Dad creates ‘Magic’ for sons’ Halloween costumes


KEIZER, Ore. (KOIN) — Keaton and Bryce Weimer are like most brothers — especially excited for Halloween.

Every year, their dad, Ryan Weimer, builds them costumes that have gained national attention. Now, he’s on a mission to help every kid who might be like the Weimer boys.

With the precision of a surgeon, a volunteer draws this year’s latest Halloween design. He’s working with local builders to create the Ninja Turtles, Sponge Bob and his boat and Mario Cart.

They are more than just a costume.

Ryan Weimer makes Halloween costumes for his kids with muscular dystrophy and has started a non-profit, Oct. 29, 2015 (KOIN)

“It bridges gaps, it eliminates stigmas and stereotypes,” said Ryan Weimer. “It’s something else. I don’t knows what it is, but it’s something beautiful.”

Weimer, who has posted videos on YouTube, is the brains behind the beautiful project that he started for his first son 7 years ago.

“I can remember that first costume and just seeing people’s reactions,” he told KOIN 6 News. “It was just a totally different experience for him.”

Fast forward to last year and Weimer spent 200 hours making a “How to Train Your Dragon”-inspired get-up, but it took just seconds for his son’s classmates to come up to Keaton Weimer turned “Toothless.”

“As a father, as a parent, you want your kids to be included and our kids are often left out because they get around different and have different ways of doing things,” said Weimer.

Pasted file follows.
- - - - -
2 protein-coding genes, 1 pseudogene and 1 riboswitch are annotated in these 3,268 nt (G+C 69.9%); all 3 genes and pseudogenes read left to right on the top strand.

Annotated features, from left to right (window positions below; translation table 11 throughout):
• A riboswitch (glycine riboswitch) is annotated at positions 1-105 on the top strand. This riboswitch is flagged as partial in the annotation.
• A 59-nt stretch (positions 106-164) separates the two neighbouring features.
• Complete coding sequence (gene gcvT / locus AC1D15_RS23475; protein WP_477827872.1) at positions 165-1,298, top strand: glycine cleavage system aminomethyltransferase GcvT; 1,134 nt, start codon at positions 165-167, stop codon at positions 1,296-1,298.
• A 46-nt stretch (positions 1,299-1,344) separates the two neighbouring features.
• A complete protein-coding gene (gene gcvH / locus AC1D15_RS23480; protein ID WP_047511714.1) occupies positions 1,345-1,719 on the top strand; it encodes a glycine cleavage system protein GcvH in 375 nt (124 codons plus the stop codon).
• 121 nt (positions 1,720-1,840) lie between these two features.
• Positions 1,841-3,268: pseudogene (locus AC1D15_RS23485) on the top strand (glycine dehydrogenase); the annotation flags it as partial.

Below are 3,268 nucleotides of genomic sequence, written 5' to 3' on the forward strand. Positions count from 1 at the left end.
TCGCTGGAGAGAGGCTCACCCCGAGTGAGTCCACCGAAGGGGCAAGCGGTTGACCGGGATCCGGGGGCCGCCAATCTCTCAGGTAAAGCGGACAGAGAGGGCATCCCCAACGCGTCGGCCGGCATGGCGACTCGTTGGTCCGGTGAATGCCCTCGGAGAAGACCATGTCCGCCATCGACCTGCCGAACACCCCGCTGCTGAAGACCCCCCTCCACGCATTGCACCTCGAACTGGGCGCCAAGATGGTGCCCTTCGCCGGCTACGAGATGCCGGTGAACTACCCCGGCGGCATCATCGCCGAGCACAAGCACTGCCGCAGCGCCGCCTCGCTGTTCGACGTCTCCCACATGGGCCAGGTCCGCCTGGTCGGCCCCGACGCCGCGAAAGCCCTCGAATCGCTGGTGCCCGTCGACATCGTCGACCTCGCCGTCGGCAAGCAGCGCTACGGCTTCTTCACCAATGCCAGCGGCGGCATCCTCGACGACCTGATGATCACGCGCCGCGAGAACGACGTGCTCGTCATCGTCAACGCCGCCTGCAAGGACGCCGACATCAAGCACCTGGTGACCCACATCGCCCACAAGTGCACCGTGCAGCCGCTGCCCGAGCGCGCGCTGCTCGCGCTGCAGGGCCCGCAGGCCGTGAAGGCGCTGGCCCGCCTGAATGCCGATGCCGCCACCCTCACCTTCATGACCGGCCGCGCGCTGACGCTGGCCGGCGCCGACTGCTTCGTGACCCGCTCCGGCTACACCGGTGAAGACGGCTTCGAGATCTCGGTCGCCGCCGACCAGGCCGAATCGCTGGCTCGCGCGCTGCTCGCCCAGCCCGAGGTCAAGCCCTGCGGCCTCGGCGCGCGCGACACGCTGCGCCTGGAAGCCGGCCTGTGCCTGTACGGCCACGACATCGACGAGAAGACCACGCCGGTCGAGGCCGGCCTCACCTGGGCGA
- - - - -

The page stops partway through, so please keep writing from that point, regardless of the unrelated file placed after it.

Keaton, 10, was born with a form of muscular dystrophy, but that doesn’t slow him down.

“I play hockey, I like to play video games and buying things,” said Keaton.

His imagination and dad’s hard work went viral last year. Publications like MTV News, Buzzfeed and Huffington Post noted the clever costumes Weimer now wants to make for every kid in a wheelchair – including Keaton’s brother. Three-year-old Bryce also has muscular dystrophy.

Bryce Weimer sits in his Halloween costume made by his dad, Ryan, who began a non-profit called Magic Wheelchair, Oct. 29, 2015 (KOIN)

The designs can cost up to $5,000, but the Weimer family will tell you, the memories being made are priceless.

“I think life is about figuring out how to make people happy,” Weimer said. He has since started a non-profit called Magic Wheelchair and created a campaign to earn enough money to build the costumes.

This year, Ryan and his team of volunteers are making 8 of them for local kids.

If you know someone deserving for next year, click on this link where you can submit an application.

If you want to find out what the Weimer boys were for this Halloween, check back with for an update Monday.

Copyright 2020 Nexstar Broadcasting, Inc. All rights reserved. This material may not be published, broadcast, rewritten, or redistributed.

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